When you applied to the MBA program we required you to write an essay that addressed the ethics of Google (and other firms) doing business in a China, and the ethics of internet censorship in general. And Google was also in the news a great deal for its (alleged) decision to pull out of China. But before you read the rest of this post and watch the below video, be sure to read my initial post (and the cited WSJ article) therein, Battling the Information Barbarians, as it will give you a historical perspective on this issue.
Then, check out this video presentation (click HERE) of Kaiser Kuo at my undergrad alma mater, the University of Nebraska – Lincoln. This video is an opportunity for you to invest. While it starts out a bit slow, and may not be as funny or as intellectually “un”challenging (i.e., easy) as the Jon Stewart videos I asked you to watch, Kaiser’s talk is an excellent and thoughtful take on things, and worth your time. He speaks directly to the very essay admission questions you responded to when you applied to the program.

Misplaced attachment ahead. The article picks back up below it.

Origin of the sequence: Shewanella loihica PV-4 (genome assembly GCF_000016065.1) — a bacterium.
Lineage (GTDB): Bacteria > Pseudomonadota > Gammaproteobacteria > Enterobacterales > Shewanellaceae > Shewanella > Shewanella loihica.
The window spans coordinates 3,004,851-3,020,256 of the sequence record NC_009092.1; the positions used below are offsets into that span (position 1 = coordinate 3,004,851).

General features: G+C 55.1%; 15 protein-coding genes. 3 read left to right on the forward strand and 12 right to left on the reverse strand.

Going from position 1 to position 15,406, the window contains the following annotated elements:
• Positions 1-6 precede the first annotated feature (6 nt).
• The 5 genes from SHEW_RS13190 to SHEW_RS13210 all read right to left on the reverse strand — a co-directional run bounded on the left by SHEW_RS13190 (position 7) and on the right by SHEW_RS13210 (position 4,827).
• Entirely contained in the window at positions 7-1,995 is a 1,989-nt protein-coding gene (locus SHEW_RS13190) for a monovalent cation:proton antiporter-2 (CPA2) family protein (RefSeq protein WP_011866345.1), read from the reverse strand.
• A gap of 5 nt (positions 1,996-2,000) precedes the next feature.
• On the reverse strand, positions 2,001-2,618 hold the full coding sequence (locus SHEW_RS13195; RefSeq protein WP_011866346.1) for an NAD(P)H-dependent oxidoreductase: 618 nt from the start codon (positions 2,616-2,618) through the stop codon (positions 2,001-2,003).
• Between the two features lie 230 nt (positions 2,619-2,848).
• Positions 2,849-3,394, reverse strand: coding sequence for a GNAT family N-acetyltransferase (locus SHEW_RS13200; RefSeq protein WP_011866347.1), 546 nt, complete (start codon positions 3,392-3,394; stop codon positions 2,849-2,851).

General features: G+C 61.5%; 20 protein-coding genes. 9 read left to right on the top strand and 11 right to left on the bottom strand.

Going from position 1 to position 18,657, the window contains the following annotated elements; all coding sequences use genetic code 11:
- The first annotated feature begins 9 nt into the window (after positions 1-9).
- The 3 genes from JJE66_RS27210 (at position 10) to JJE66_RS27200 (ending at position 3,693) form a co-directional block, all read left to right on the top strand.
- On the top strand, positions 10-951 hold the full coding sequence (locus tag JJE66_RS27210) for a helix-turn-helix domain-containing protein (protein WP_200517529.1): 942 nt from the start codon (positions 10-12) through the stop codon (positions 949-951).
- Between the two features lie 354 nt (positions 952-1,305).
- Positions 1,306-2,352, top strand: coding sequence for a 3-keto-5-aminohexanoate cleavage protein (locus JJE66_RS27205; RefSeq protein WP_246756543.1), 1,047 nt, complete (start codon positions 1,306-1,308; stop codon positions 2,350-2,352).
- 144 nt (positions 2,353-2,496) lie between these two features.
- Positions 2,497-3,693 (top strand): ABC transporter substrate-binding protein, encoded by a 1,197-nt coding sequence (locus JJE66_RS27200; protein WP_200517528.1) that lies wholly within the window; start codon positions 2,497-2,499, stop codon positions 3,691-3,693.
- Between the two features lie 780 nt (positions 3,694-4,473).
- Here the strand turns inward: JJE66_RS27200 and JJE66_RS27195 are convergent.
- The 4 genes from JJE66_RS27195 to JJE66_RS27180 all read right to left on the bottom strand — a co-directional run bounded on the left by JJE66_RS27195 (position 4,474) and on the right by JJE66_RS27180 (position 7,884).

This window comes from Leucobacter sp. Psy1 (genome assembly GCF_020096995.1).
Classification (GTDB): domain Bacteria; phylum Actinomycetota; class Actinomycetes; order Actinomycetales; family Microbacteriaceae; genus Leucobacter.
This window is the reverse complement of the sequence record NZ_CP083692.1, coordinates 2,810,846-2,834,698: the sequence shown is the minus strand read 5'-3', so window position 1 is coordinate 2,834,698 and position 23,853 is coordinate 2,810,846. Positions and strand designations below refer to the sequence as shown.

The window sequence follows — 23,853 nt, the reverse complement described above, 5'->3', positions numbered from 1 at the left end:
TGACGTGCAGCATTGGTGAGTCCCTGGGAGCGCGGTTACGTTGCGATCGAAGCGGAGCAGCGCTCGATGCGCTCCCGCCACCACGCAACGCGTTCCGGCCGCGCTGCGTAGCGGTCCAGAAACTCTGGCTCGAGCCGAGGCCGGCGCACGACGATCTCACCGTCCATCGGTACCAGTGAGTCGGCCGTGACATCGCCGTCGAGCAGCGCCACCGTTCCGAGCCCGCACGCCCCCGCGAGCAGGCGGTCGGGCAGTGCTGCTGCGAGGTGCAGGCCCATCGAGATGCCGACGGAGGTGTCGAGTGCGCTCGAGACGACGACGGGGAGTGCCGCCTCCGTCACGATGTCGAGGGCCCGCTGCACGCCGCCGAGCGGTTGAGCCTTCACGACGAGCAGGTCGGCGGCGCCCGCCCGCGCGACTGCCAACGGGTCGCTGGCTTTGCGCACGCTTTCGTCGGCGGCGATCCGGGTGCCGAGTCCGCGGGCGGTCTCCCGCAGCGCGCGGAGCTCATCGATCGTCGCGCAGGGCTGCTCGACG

It is a 1 hour and 18 minute broadcast (includes Q&A). The last 1/2 of his main presentation is where he hits most of the meat but watch the whole video. The intro takes about 2:40 minutes to get through to get to his actual speech. His talk is titled, “Shouting Across the Chasm: Chinese and American Netizens Clash in Cyberspace”. You will learn a great deal about the true Internet and information landscape in China that you did not know before.
[March 2012 update/addenedum sent in from MBA student Keith Cody: “If you found the web player difficult to use, click HERE for a direct link to the mp4 video, you can download it and play it back in your preferred player.”]
FYI, Kaiser is a UC Berkeley grad and four years ago he exclusively spoke to our MBAs during our trip to China. Below is a more beefy bio for Kaiser.
Your thoughts and takeaways from his talk? And what are your thoughts after reading the WSJ article noted above about China “Battling the Barbarians”?
Kaiser Kuo: Born in the U. S. to Chinese parents, Kuo lives in China and identifies equally as American and Chinese. Formerly director of digital strategy for the Beijing office of a global advertising agency, Kuo has worked as a technology and business writer for publications such as Time, TimeAsia, China Economic Review, Asia Inc., and the South China Morning Post. He has serves as an advisor for Youku.com, a leading video sharing company in China (China’s YouTube). He currently serves as the Director of International Communication for Baidu (China’s Google). Kuo co-founded China’s most famous rock band, Tang Dynasty, and continues to be active in the Chinese music scene.